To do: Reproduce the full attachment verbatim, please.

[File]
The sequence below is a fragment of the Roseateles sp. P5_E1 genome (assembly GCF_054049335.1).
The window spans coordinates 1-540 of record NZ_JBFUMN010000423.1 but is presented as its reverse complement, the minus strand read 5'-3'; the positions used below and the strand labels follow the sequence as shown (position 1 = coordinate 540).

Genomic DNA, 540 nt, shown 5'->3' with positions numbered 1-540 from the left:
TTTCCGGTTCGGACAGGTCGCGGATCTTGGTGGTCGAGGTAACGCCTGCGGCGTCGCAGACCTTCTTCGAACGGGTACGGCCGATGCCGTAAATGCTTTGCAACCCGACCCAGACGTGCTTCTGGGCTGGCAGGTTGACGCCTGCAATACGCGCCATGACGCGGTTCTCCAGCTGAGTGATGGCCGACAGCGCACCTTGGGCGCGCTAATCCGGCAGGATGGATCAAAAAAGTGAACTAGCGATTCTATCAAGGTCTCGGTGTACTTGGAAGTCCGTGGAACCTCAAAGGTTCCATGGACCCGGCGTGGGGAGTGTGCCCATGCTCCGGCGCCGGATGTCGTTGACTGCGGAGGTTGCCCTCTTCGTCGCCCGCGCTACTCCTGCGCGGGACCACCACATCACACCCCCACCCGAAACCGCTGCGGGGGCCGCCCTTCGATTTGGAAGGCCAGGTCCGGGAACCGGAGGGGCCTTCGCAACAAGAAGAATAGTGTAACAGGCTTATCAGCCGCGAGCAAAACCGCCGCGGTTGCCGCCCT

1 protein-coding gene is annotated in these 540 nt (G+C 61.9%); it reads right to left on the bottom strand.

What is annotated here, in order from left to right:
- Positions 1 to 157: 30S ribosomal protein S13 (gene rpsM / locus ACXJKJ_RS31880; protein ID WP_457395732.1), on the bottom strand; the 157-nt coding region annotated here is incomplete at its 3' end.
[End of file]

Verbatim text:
The sequence below is a fragment of the Roseateles sp. P5_E1 genome (assembly GCF_054049335.1).
The window spans coordinates 1-540 of record NZ_JBFUMN010000423.1 but is presented as its reverse complement, the minus strand read 5'-3'; the positions used below and the strand labels follow the sequence as shown (position 1 = coordinate 540).

Genomic DNA, 540 nt, shown 5'->3' with positions numbered 1-540 from the left:
TTTCCGGTTCGGACAGGTCGCGGATCTTGGTGGTCGAGGTAACGCCTGCGGCGTCGCAGACCTTCTTCGAACGGGTACGGCCGATGCCGTAAATGCTTTGCAACCCGACCCAGACGTGCTTCTGGGCTGGCAGGTTGACGCCTGCAATACGCGCCATGACGCGGTTCTCCAGCTGAGTGATGGCCGACAGCGCACCTTGGGCGCGCTAATCCGGCAGGATGGATCAAAAAAGTGAACTAGCGATTCTATCAAGGTCTCGGTGTACTTGGAAGTCCGTGGAACCTCAAAGGTTCCATGGACCCGGCGTGGGGAGTGTGCCCATGCTCCGGCGCCGGATGTCGTTGACTGCGGAGGTTGCCCTCTTCGTCGCCCGCGCTACTCCTGCGCGGGACCACCACATCACACCCCCACCCGAAACCGCTGCGGGGGCCGCCCTTCGATTTGGAAGGCCAGGTCCGGGAACCGGAGGGGCCTTCGCAACAAGAAGAATAGTGTAACAGGCTTATCAGCCGCGAGCAAAACCGCCGCGGTTGCCGCCCT

1 protein-coding gene is annotated in these 540 nt (G+C 61.9%); it reads right to left on the bottom strand.

What is annotated here, in order from left to right:
- Positions 1 to 157: 30S ribosomal protein S13 (gene rpsM / locus ACXJKJ_RS31880; protein ID WP_457395732.1), on the bottom strand; the 157-nt coding region annotated here is incomplete at its 3' end.